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How we work

We make high-impact climate giving easier, for everyone.


  • Many climate solutions are not actionable
    ​Addressing climate change requires collective action across various sectors of society. However, it is not obvious how an individual can contribute to such a complex issue. How can an average person "decarbonize the grid" or "start an agricultural revolution"?

  • Many climate actions do not measure up
    Not all climate actions are based on the best available evidence. Studies have shown that even well-intentioned, high-profile projects can fall short of expectations. In the race to restore a healthy planet, we need to focus our resources on what works.

  • Most people lack access to giving advice
    It is hard to find scientific climate giving resources that feel good and do good. We should know: the idea for Giving Green was born after our founder, Dan, spent hours on a fruitless search. While major philanthropists and large companies can afford expert guidance, smaller foundations and businesses, as well as most individuals, lack access to free, open-access, and evidence-based giving advice.


  • Scientific​​
    We identify high-impact projects backed by robust physical and social science.

  • Transparent
    We publish all research and recommendations publicly, so anyone can give effectively.

  • Actionable
    Supporting our recommended giving opportunities takes just a few clicks.

All Hands In


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Our process

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Step 1: Identify impact strategies

We start with an evolving list of “impact strategies”—ways that organizations across the world are tackling the climate crisis through systemic change in policy and technology.

Step 2: Assess impact strategies

We evaluate our list of impact strategies based on:

  • Scale: How big a problem is it?

  • Feasibility: How hard is the problem to address?

  • Funding need: How much would more donations help?

Step 3: Longlist potential organizations

For impact strategies that we find promising, we map the existing universe of funding opportunities.

Step 4: Evaluate specific funding opportunities

We then move to evaluating the most promising funding opportunities. We seek to answer the questions like: How well-placed is the organization for implementing the impact strategies we have prioritized? What would the organization do with additional funding?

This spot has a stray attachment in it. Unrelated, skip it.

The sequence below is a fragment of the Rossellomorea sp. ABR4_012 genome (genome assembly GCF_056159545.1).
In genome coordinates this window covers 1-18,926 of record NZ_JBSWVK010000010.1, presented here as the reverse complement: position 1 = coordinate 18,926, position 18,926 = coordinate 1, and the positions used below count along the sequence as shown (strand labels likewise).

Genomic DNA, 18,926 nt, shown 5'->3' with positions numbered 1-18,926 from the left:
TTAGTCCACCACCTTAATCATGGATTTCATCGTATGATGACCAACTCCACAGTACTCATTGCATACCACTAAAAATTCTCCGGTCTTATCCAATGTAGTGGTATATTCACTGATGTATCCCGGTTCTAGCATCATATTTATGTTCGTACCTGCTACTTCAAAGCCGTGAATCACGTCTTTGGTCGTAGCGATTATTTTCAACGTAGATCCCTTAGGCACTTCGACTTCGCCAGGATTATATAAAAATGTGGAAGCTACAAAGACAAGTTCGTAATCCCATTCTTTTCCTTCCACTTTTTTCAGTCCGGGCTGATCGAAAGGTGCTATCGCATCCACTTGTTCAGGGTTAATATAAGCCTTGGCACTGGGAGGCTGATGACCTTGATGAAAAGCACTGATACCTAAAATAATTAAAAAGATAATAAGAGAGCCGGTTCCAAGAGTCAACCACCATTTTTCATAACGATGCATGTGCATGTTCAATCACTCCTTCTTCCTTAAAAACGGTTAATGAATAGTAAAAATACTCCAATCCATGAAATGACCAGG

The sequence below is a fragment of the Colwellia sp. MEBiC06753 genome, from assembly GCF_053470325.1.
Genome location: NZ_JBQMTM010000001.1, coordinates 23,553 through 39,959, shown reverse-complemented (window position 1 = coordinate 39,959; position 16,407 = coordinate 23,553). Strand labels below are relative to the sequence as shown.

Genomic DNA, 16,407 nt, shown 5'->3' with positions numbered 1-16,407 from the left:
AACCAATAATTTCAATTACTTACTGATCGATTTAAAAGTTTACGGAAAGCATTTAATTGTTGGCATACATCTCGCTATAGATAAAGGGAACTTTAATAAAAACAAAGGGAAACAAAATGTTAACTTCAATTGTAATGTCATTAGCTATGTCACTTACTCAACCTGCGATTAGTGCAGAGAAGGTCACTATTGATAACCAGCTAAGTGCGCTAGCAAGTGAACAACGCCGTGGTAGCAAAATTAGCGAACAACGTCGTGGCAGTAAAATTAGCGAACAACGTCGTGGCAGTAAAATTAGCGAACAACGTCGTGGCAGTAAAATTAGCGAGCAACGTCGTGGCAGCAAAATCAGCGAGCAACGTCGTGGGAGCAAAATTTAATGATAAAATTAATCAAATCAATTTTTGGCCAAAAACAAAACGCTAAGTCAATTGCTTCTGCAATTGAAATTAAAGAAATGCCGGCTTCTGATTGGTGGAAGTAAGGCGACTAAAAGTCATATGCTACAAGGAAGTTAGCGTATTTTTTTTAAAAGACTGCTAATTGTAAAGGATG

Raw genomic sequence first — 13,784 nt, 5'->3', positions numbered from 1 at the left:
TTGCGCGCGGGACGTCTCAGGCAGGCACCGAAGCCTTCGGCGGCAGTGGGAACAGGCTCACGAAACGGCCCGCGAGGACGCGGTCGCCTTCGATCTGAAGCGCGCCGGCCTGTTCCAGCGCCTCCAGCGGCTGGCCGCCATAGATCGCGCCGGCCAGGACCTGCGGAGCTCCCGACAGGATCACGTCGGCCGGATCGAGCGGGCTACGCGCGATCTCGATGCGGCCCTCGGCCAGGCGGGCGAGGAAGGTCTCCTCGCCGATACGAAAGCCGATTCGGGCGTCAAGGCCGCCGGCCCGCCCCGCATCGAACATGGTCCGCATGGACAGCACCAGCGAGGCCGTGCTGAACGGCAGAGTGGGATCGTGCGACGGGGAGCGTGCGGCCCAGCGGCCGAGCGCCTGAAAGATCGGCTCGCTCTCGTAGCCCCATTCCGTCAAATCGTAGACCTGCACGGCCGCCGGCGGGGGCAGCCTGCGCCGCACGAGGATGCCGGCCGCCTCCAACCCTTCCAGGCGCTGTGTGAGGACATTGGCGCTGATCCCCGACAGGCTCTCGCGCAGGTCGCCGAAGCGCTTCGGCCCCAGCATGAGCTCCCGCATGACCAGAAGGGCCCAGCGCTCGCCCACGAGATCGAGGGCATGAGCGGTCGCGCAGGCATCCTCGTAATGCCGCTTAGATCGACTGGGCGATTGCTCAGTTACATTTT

Step 5: Publish recommendations

When we find an organization that meets our criteria for recommendation, we consider it a “recommendation” and add it to our website and donation platform, making it easy to act on our findings. We publish a summary of our research so that anyone can understand our reasoning.

Our evidence sources


1. Emissions

For example, we often use emissions by sector as a quick input into our assessment of scale.

2. Progress
We reference data on climate targets, progress, and policies to inform our understanding of where a given impact strategy fits into broader progress on climate and how feasible future work might be.


3. Funding
We also review data on public, private, and philanthropic spending, since our goal is to help people direct money to underfunded climate solutions.

Research literature

We conduct thorough reviews, considering both academic and non-academic research literature.

External input

We speak to climate researchers, philanthropists, policymakers, and other experts in their fields to seek guidance and feedback.

Our uncertainties and mistakes

Climate research is complex. Our process evolves as we explore new evidence and methodologies. Some of our current key uncertainties include:

  • How to best define and estimate human suffering due to climate change

  • How to strike an appropriate balance of research breadth and depth

  • How to avoid false precision

  • How to balance transparency with other considerations

We are committed to Giving Green's organizational values of truth-seeking, humility, transparency, and collaboration. We openly acknowledge and learn from our mistakes, and we value your feedback to improve our research.

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